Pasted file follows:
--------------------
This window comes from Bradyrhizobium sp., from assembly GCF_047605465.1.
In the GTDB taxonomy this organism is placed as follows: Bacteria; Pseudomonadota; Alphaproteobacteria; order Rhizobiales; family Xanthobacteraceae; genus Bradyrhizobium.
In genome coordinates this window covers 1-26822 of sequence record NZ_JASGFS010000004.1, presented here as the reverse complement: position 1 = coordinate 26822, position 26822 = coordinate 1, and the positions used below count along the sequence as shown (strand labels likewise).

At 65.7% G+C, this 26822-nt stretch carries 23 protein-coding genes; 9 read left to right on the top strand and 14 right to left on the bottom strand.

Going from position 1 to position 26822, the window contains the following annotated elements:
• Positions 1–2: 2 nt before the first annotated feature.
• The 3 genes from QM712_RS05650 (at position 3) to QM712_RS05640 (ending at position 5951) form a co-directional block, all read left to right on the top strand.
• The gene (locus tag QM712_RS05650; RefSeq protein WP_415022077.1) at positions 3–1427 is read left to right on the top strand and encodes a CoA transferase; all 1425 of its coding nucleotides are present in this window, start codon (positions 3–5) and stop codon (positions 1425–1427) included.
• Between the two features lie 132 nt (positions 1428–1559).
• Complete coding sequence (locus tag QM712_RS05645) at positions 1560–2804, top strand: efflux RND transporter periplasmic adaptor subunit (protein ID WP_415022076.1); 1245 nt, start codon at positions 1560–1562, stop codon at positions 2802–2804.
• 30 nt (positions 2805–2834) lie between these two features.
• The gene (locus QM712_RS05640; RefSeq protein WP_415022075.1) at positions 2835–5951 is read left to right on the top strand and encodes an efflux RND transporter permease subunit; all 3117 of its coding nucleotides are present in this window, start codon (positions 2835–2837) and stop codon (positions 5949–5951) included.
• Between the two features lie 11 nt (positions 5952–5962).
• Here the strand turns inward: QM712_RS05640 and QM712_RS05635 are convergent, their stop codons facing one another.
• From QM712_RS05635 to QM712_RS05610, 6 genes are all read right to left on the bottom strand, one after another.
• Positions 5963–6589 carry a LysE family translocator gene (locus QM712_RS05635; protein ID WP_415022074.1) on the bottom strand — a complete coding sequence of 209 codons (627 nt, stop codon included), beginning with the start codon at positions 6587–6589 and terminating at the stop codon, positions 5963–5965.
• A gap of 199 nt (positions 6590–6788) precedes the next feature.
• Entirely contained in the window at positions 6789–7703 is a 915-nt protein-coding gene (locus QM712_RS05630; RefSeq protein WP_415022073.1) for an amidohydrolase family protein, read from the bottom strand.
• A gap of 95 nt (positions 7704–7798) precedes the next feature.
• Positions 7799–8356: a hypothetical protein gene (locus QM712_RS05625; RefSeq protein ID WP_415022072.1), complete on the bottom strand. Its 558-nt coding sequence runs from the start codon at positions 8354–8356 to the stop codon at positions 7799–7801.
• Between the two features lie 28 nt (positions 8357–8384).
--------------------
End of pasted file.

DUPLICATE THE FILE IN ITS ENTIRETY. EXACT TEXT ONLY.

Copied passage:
This window comes from Bradyrhizobium sp., from assembly GCF_047605465.1.
In the GTDB taxonomy this organism is placed as follows: Bacteria; Pseudomonadota; Alphaproteobacteria; order Rhizobiales; family Xanthobacteraceae; genus Bradyrhizobium.
In genome coordinates this window covers 1-26822 of sequence record NZ_JASGFS010000004.1, presented here as the reverse complement: position 1 = coordinate 26822, position 26822 = coordinate 1, and the positions used below count along the sequence as shown (strand labels likewise).

At 65.7% G+C, this 26822-nt stretch carries 23 protein-coding genes; 9 read left to right on the top strand and 14 right to left on the bottom strand.

Going from position 1 to position 26822, the window contains the following annotated elements:
• Positions 1–2: 2 nt before the first annotated feature.
• The 3 genes from QM712_RS05650 (at position 3) to QM712_RS05640 (ending at position 5951) form a co-directional block, all read left to right on the top strand.
• The gene (locus tag QM712_RS05650; RefSeq protein WP_415022077.1) at positions 3–1427 is read left to right on the top strand and encodes a CoA transferase; all 1425 of its coding nucleotides are present in this window, start codon (positions 3–5) and stop codon (positions 1425–1427) included.
• Between the two features lie 132 nt (positions 1428–1559).
• Complete coding sequence (locus tag QM712_RS05645) at positions 1560–2804, top strand: efflux RND transporter periplasmic adaptor subunit (protein ID WP_415022076.1); 1245 nt, start codon at positions 1560–1562, stop codon at positions 2802–2804.
• 30 nt (positions 2805–2834) lie between these two features.
• The gene (locus QM712_RS05640; RefSeq protein WP_415022075.1) at positions 2835–5951 is read left to right on the top strand and encodes an efflux RND transporter permease subunit; all 3117 of its coding nucleotides are present in this window, start codon (positions 2835–2837) and stop codon (positions 5949–5951) included.
• Between the two features lie 11 nt (positions 5952–5962).
• Here the strand turns inward: QM712_RS05640 and QM712_RS05635 are convergent, their stop codons facing one another.
• From QM712_RS05635 to QM712_RS05610, 6 genes are all read right to left on the bottom strand, one after another.
• Positions 5963–6589 carry a LysE family translocator gene (locus QM712_RS05635; protein ID WP_415022074.1) on the bottom strand — a complete coding sequence of 209 codons (627 nt, stop codon included), beginning with the start codon at positions 6587–6589 and terminating at the stop codon, positions 5963–5965.
• A gap of 199 nt (positions 6590–6788) precedes the next feature.
• Entirely contained in the window at positions 6789–7703 is a 915-nt protein-coding gene (locus QM712_RS05630; RefSeq protein WP_415022073.1) for an amidohydrolase family protein, read from the bottom strand.
• A gap of 95 nt (positions 7704–7798) precedes the next feature.
• Positions 7799–8356: a hypothetical protein gene (locus QM712_RS05625; RefSeq protein ID WP_415022072.1), complete on the bottom strand. Its 558-nt coding sequence runs from the start codon at positions 8354–8356 to the stop codon at positions 7799–7801.
• Between the two features lie 28 nt (positions 8357–8384).